Most of our mature forest types have around 100-150 square feet of basal area per acre, but this can vary widely. Considerable amounts of research have demonstrated optimum growth and vigor occurs at particular levels of basal area, depending upon the age of the stand, the site, and other factors.
Our most common forest type, northern hardwoods (sugar maple, beech, basswood, etc.), grows best at around 90 square feet of basal area. The optimum distribution of diameter classes has also been determined. These are targets that foresters try to meet when managing northern hardwoods.
Many specialized, and often expensive, tools have been developed to measure basal area. However, pretty good ballpark estimates can be done using a string and a penny. Drill a hole in the center of a penny. Knot a string through the hole. Mark the free end of the string a distance 24.75 inches from the penny. Hold the marked end under your eye. Stretch the penny out the full distance. “Count” the number of trees that are wider than the penny. Multiply the tree count by 10 and you have an estimate of the basal area at that spot. Repeat the procedure in various places throughout the timber stand, recording each basal area measurement. The recordings should begin to group around an average. That will be the approximate basal area, or estimate of density, for the forest stand. You can look up what a healthy basal area should be for your particular stand. Contact a forester, a Conservation District, or an Extension Office.
As you might imagine, there are many other considerations in determining stand volume, stand density, and assessing forest conditions. As simple as some concepts seem on the surface, accurately evaluating a forest takes skill and experience. Employing a consulting forester renders dividends. Nevertheless, for an interested forest owner, there are inexpensive ways to employ some simple practices that can yield reasonable assessments. It’s not only interesting to practice, but it’s a good way to monitor what’s going on with, what can often be, a valuable investment.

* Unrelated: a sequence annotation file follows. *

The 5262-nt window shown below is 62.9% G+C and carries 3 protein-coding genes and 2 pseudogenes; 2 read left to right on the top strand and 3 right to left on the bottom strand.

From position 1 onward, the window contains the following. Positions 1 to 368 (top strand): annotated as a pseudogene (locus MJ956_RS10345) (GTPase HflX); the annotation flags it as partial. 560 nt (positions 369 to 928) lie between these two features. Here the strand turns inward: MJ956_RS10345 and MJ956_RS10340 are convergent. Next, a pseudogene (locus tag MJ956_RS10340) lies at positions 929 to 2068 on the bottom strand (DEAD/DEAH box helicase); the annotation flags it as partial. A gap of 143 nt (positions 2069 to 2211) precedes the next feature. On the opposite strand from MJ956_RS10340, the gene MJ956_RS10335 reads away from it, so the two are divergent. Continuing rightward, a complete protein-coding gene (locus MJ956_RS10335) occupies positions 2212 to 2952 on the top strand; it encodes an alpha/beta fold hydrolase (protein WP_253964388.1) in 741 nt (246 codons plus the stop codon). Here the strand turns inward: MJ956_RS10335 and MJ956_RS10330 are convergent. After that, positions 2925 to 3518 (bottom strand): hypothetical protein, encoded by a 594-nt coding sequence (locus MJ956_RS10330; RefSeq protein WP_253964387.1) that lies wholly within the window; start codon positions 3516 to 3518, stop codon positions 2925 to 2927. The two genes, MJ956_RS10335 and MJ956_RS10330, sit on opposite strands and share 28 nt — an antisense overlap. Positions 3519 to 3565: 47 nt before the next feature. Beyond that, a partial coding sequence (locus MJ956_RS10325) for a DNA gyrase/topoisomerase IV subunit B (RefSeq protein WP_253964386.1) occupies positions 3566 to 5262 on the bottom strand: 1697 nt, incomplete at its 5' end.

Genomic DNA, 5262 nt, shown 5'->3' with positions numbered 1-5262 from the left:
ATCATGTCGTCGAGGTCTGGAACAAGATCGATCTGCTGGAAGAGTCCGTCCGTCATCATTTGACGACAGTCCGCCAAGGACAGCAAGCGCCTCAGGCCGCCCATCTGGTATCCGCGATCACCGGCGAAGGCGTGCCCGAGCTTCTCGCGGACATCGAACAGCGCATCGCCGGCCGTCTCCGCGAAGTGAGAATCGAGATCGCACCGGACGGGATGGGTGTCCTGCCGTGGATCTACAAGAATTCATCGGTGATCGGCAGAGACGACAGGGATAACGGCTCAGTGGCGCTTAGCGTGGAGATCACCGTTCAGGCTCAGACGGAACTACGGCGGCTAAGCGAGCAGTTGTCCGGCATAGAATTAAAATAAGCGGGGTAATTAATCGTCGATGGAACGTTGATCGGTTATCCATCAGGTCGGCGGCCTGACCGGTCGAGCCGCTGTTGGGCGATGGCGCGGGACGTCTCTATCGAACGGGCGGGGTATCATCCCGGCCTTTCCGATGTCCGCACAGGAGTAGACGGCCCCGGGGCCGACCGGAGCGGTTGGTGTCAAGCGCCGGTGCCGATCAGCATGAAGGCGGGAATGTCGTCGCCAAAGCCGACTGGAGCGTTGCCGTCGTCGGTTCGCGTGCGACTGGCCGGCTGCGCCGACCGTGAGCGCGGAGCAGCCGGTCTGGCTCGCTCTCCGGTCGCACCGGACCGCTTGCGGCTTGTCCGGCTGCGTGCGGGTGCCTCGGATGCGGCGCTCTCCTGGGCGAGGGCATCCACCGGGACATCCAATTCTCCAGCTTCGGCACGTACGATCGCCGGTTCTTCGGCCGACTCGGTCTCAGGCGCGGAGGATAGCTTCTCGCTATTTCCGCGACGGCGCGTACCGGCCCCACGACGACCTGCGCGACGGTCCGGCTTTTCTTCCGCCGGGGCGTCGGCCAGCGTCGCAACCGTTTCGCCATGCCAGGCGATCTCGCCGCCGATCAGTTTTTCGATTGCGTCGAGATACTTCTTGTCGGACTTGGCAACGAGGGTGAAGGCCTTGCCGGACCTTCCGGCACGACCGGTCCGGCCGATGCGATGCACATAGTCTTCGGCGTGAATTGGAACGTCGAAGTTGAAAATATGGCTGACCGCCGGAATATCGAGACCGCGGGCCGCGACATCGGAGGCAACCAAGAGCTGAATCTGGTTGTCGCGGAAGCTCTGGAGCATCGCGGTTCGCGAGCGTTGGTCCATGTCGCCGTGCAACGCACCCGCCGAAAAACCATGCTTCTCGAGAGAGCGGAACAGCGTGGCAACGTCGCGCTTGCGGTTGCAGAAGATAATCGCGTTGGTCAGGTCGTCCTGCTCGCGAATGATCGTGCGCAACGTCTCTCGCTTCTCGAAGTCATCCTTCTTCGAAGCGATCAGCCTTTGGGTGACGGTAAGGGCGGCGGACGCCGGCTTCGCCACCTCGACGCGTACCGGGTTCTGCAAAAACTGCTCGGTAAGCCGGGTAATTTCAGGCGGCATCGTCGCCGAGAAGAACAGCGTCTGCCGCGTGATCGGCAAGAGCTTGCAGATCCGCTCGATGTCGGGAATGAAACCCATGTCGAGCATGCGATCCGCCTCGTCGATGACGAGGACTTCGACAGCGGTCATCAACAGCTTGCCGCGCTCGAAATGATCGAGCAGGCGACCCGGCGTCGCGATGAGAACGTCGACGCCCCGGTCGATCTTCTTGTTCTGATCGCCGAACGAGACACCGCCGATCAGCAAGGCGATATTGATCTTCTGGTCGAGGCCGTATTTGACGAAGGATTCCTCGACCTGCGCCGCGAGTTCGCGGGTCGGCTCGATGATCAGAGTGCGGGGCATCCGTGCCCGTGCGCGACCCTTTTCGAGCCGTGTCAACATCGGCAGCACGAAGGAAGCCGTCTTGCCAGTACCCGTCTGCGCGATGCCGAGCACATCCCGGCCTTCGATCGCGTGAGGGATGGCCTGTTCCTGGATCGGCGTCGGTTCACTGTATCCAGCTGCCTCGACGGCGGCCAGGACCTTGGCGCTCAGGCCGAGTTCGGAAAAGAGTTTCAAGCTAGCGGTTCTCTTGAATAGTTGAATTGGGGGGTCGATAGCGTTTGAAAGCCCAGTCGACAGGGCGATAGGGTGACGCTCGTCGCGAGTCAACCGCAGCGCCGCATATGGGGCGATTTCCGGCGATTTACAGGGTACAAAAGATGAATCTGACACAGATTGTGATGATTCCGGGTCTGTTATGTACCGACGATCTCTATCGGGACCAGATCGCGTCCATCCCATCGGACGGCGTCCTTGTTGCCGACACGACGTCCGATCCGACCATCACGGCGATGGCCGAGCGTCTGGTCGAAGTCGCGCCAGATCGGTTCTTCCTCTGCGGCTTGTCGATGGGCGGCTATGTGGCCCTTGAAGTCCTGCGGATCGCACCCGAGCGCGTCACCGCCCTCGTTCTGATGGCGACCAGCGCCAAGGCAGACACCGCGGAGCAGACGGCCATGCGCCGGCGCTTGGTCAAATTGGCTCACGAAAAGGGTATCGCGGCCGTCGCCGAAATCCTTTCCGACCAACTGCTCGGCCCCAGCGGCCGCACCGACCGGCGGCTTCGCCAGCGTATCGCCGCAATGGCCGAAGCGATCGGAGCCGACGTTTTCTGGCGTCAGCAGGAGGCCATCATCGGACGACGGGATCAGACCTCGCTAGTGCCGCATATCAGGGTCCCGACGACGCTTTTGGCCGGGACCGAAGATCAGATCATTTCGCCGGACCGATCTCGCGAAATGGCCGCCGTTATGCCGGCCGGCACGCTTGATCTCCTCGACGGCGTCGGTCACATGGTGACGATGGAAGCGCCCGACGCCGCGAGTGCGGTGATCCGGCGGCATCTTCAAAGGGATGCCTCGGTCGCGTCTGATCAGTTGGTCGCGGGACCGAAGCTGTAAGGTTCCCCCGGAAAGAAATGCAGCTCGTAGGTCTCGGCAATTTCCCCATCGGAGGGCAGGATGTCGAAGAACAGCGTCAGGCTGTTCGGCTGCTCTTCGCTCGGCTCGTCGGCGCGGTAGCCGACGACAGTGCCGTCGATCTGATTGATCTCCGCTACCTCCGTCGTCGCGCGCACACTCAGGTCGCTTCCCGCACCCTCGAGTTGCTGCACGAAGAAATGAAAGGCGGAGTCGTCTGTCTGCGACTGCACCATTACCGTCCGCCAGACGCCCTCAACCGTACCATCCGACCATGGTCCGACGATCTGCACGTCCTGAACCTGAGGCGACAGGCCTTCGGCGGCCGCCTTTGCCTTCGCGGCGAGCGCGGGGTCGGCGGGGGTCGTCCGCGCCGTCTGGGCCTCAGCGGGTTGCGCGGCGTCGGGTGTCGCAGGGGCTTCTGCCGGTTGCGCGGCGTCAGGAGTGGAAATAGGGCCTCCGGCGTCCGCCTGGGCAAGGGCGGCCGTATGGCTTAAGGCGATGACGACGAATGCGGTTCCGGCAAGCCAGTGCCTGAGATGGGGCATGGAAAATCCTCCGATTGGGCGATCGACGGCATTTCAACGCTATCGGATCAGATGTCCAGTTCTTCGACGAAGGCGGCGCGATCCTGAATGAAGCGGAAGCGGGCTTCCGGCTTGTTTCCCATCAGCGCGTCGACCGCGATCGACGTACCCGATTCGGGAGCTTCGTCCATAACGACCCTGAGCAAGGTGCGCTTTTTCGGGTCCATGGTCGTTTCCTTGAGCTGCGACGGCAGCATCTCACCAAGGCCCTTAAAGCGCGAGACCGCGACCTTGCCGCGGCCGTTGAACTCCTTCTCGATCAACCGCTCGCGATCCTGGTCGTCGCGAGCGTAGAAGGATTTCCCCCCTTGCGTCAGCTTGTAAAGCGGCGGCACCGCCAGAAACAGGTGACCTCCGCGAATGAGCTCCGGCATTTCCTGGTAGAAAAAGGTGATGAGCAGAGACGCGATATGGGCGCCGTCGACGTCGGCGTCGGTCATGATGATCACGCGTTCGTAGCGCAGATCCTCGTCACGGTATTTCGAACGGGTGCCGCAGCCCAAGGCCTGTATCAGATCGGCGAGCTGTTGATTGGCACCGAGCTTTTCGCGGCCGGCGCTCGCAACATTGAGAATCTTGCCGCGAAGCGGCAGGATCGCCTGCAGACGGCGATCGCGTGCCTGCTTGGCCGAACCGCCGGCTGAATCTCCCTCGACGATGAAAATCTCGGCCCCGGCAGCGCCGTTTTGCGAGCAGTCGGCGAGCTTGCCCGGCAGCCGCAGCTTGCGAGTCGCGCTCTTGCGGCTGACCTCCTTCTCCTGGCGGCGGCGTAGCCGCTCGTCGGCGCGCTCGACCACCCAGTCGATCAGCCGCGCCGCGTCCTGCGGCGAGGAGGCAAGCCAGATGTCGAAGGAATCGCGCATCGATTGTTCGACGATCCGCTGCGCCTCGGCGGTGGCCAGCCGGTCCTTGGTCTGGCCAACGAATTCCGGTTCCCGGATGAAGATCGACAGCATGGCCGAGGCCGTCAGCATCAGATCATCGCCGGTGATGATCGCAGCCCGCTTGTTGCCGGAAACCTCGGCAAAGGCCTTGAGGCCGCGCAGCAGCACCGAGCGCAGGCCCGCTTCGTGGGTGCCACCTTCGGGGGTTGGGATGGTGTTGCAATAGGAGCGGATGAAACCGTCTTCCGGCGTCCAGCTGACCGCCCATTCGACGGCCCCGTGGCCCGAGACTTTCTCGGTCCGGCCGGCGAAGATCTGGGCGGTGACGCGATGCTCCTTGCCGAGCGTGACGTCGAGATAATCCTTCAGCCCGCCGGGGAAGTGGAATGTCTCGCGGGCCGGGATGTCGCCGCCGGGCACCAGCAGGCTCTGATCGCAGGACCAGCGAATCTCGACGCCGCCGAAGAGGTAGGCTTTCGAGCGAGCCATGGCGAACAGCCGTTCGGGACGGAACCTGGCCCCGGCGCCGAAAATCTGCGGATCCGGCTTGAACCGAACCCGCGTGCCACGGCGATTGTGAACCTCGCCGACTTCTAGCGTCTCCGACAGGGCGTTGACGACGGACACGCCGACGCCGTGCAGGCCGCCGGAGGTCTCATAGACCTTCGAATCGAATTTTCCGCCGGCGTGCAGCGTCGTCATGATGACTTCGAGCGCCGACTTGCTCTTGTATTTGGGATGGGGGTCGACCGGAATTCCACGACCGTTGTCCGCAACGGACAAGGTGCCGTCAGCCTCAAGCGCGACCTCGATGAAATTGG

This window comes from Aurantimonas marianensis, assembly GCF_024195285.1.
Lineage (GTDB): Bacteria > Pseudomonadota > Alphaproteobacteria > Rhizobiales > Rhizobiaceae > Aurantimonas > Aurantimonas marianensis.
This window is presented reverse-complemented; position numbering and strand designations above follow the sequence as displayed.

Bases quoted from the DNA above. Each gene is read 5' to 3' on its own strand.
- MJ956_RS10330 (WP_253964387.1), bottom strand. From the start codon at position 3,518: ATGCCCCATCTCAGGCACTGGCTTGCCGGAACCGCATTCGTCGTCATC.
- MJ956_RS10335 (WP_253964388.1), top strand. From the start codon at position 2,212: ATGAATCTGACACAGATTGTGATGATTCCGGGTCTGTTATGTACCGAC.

- 30 -
Bill Cook is an MSU Extension forester providing educational programming for the Upper Peninsula. His office is located at the MSU Forest Biomass Innovation Center near Escanaba. The Center is the headquarters for three MSU Forestry properties in the U.P., with a combined area of about 8,000 acres. He can be reached at firstname.lastname@example.org or 906-786-1575.
by Bill Cook, Forester/Biologist, Michigan State University Extension, 6005
J Road, Escanaba, MI 49829
906-786-1575 (voice), 906-786-9370 (fax), e-mail: email@example.com
of these articles is encouraged. Please notify Bill Cook.
By-line should read "Bill Cook, MSU Extension" Please use the article trailer whenever possible.
Michigan State University is an affirmative action equal opportunity institution. The U.S. Department of Agriculture prohibits discrimination on the basis of race, color, national origin, gender, religion, age, disability, political beliefs, sexual orientation, and marital status or family status. (Not all prohibited bases apply to all programs.)
This website is maintained by Bill Cook, Michigan State University Extension Forest in the Upper Peninsula. Comments, questions, and suggestions are gratefully accepted.
Last update of this page was 5 November, 2018
This site is hosted by School of Forest Resources and Environmental Science at Michigan Technological University.